Bipartisan Bill Proposes Creation of Committee To Rename Military Bases Tied To Confederacy Within One Year

U.S. Representatives Anthony Brown (D-Maryland) and Don Bacon (R-Nebraska) proposed bipartisan legislation Thursday to form a National Commission that would rename Army bases named after Confederate Army officers.

"The legislation would form the National Commission on Modernizing Military Installation Designations. The Commission, composed of individuals appointed by service secretaries as well as members of Congress, will review and make recommendations for renaming installations and department property which have designations not in line with the values of this country or the mission of the United States military," the joint statement read.

The two congressmen, who are both veterans, said the names of these bases have long been a point of contention for many groups and has only been heightened by recent protests. Brown served 30 years in the U.S. Army and Bacon is a retired 1-star Air Force general.

"Military leaders, active duty troops, veterans, civil rights organizations and every day Americans have long called for changing the names of these installations and acknowledging that the cause for which they fought was wrong," the statement said, "Recent, highly visible instances of racial violence and racism have underscored the immediate need for change."

Fort Bragg
U.S. troops wait for deployment at Fort Bragg, North Carolina on January 4, 2020. Fort Bragg, named after Braxton Bragg who served as a general in the Confederate Army, is one of 10 army installations being called into question for being named after a Confederate leader. Andrew Craft/Stringer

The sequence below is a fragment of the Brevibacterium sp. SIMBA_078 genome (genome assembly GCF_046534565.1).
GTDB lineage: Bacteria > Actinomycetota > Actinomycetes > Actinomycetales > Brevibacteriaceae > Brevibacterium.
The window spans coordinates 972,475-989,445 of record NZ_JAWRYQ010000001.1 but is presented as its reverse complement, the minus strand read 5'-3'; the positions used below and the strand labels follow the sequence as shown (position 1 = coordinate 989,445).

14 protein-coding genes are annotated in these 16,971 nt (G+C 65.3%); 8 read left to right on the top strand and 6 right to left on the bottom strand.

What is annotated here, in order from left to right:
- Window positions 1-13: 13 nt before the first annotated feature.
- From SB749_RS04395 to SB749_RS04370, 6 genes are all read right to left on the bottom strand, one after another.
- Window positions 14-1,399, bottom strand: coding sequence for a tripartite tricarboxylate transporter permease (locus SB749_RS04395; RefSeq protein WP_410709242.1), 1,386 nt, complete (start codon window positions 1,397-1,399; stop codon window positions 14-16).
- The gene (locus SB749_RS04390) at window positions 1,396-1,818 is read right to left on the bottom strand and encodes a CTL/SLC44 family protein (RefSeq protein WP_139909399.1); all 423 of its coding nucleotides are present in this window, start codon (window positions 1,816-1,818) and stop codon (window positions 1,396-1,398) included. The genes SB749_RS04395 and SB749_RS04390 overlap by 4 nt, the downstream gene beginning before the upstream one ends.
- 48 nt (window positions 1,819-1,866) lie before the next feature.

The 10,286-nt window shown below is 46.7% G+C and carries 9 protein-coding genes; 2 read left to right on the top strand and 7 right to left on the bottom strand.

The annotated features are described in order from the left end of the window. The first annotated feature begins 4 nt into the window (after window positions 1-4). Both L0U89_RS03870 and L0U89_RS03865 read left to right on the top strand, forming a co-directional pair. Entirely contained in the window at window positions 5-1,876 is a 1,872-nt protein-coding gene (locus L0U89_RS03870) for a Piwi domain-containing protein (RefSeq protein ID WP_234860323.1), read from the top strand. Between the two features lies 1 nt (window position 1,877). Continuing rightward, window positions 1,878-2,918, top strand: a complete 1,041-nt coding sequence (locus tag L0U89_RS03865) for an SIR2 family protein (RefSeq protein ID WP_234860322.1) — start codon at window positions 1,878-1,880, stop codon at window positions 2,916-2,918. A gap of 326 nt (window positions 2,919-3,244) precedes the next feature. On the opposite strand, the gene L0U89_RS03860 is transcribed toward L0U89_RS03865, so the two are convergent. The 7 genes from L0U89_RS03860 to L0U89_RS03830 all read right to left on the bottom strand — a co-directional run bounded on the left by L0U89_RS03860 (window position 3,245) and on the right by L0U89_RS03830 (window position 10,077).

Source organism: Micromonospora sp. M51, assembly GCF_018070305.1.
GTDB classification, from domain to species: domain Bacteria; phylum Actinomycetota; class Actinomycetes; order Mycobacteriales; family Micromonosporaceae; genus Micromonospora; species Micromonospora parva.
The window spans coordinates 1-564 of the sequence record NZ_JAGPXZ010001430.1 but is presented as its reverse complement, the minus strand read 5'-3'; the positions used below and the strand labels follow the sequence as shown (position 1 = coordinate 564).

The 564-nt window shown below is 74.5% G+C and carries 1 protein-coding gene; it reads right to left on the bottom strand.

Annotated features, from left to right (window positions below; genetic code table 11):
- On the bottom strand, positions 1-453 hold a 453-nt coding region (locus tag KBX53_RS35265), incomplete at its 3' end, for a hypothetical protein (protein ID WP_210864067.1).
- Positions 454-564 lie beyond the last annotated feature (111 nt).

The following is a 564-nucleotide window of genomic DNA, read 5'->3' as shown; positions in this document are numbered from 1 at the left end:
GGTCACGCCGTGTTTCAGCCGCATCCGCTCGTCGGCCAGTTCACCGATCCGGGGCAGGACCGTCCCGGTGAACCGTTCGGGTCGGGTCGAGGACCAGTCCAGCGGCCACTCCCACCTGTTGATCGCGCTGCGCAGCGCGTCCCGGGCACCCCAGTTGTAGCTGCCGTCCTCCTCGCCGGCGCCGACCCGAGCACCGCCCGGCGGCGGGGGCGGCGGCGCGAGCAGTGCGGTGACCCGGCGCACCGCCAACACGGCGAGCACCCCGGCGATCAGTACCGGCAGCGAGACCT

Brown and Bacon pointed to the decisions made earlier this week by the Marine Corps and the Navy to ban the Confederate flag in the wake of George Floyd's death. Floyd's death has sparked national protests demanding an end to police brutality and acknowledgment of systemic racism in the U.S. and civil unrest has led to the removal of many Confederate statues across the country, either by protestors or local government officials.

"The symbols and individuals that our military honors matter. It matters to the Black soldier serving at an installation honoring the name of a leader who fought to preserve slavery and oppression. It matters to the culture of inclusivity and unity needed for our military to get the job done," Brown said.

The bipartisan legislation was announced a day after President Donald Trump said he will "not even consider" renaming key military bases named after Confederate generals.

Trump's response was to an op-ed by retired U.S. Army general and former CIA director David Petraeus, who called for the renaming of ten military installations. The president also threatened to veto any defense reauthorization bill that would seek to rename the bases.

On Monday, Secretary of Defense Mark Esper and Secretary of the Army Ryan McCarthy said they would be "open to a bipartisan discussion" on removing Confederate-linked names.

Newsweek reached out to the Secretary of Defense for comment but did not hear back before publication.

Senator Elizabeth Warren filed an amendment with the Senate Armed Services Committee last week which would direct the Pentagon to take the names of Confederate generals off all military bases within the next three years if adopted. Some media outlets reported the committee approved Warren's amendment on Wednesday, however, Newsweek could not independently verify the information as of publication time.

The newly-proposed legislation from Brown and Bacon would call for renaming to be completed within an even shorter timespan of one year.

"I truly do believe all men are created equal," Bacon told Newsweek, "I feel like the time is right to do this. I feel like it's overdue."